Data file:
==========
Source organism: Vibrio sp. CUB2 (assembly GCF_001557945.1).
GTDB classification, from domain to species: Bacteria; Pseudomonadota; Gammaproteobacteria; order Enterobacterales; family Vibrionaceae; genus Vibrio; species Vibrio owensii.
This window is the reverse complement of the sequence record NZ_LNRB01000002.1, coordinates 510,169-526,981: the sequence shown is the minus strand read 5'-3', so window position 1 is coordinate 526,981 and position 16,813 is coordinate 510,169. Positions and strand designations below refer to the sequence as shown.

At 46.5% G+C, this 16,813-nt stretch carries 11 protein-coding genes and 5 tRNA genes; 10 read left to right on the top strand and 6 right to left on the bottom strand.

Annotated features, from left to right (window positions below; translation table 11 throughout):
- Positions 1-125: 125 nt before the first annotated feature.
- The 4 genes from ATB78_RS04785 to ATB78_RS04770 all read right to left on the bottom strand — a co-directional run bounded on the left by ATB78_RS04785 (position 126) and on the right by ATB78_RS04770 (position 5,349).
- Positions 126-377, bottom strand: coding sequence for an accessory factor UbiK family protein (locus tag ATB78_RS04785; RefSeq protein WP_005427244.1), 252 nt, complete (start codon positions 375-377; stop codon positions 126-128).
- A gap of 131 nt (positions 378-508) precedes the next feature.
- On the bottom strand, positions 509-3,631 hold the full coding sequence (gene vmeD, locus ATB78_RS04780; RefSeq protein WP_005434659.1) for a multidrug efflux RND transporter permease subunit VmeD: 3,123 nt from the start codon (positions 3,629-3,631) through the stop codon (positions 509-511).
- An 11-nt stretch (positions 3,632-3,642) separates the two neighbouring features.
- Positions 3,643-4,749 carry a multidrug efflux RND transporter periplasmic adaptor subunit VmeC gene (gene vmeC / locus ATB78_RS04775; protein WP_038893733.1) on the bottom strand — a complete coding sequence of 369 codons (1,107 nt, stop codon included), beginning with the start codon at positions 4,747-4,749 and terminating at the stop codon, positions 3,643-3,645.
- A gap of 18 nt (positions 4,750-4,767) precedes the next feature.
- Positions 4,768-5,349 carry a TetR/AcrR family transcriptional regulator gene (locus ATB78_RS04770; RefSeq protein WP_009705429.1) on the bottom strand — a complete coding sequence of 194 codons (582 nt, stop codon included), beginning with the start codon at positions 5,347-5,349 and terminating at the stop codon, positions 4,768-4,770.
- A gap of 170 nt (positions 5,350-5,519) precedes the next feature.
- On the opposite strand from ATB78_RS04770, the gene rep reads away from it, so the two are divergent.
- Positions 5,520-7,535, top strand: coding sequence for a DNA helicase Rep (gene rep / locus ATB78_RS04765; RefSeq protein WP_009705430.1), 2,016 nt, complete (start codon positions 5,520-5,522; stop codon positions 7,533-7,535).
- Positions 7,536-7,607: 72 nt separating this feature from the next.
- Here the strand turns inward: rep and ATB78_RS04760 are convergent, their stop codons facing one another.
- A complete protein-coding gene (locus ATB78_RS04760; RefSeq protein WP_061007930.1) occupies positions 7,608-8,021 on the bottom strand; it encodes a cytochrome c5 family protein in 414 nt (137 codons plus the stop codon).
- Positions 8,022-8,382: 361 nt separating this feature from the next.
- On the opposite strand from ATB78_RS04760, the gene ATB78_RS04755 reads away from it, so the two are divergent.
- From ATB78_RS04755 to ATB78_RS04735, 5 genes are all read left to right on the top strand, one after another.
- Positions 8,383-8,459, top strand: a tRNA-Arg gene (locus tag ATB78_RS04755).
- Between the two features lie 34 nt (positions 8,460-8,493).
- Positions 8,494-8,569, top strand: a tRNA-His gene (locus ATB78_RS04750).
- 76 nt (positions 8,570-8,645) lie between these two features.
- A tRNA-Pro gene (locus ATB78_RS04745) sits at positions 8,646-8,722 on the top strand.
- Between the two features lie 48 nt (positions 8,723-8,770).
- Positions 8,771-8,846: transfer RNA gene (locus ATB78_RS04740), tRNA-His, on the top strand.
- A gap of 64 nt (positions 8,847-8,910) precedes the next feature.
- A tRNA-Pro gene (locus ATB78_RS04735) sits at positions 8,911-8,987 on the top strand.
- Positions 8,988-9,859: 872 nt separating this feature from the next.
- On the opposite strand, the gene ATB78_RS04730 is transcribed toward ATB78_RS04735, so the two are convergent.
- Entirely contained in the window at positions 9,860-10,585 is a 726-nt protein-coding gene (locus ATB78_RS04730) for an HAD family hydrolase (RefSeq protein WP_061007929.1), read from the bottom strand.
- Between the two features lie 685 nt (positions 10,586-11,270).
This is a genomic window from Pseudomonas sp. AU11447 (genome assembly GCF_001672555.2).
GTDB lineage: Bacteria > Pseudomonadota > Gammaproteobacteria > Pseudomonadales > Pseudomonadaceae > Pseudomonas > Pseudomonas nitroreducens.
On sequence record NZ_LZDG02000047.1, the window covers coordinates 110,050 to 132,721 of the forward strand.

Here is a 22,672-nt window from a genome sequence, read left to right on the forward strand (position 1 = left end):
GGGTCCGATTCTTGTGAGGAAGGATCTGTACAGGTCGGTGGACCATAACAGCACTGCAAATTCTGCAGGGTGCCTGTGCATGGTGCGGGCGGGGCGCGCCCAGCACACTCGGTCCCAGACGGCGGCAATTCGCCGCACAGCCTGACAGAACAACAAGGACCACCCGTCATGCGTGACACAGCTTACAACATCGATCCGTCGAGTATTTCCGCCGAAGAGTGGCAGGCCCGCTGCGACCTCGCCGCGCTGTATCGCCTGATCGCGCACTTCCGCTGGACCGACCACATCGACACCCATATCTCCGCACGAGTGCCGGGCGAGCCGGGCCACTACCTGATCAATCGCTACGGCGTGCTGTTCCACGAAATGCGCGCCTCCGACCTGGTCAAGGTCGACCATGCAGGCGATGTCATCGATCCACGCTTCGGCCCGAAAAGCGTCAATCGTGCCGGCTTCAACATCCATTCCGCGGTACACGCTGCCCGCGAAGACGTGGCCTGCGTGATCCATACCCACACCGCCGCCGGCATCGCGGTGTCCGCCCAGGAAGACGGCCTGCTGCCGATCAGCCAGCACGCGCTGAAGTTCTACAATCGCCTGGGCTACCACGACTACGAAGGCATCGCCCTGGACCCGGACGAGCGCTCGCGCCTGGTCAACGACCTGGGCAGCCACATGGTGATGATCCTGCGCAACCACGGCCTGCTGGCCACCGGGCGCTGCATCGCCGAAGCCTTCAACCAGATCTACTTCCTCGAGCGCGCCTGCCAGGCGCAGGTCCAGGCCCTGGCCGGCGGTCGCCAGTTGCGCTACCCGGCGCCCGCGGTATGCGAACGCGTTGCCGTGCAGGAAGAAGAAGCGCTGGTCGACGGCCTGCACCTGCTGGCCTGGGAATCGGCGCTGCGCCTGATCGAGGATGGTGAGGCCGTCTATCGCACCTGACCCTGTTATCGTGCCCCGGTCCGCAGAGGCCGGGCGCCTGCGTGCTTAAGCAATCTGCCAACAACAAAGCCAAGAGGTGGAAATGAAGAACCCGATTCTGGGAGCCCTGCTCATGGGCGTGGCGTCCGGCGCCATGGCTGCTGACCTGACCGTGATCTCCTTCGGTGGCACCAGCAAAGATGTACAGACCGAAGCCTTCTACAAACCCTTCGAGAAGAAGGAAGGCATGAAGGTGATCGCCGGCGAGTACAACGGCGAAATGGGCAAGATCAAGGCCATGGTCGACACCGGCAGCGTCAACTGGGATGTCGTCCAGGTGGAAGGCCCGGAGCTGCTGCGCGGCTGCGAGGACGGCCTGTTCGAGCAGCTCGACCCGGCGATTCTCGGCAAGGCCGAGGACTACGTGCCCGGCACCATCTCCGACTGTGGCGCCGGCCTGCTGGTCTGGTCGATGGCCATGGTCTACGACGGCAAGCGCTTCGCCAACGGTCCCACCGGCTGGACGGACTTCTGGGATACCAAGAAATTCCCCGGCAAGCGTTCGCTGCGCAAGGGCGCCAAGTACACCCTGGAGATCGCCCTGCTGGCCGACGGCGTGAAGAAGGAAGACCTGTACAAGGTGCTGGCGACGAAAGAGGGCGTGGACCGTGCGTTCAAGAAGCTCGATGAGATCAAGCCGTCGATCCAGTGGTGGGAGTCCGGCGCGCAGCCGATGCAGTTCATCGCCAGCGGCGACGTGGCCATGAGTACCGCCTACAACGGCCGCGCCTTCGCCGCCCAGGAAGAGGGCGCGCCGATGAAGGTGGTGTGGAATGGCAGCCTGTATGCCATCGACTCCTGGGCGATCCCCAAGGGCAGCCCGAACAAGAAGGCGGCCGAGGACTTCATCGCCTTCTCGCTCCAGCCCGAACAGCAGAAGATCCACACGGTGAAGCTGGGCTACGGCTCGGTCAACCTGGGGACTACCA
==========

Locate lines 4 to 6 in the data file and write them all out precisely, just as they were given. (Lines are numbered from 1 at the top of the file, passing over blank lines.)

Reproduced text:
At 46.5% G+C, this 16,813-nt stretch carries 11 protein-coding genes and 5 tRNA genes; 10 read left to right on the top strand and 6 right to left on the bottom strand.

Annotated features, from left to right (window positions below; translation table 11 throughout):
- Positions 1-125: 125 nt before the first annotated feature.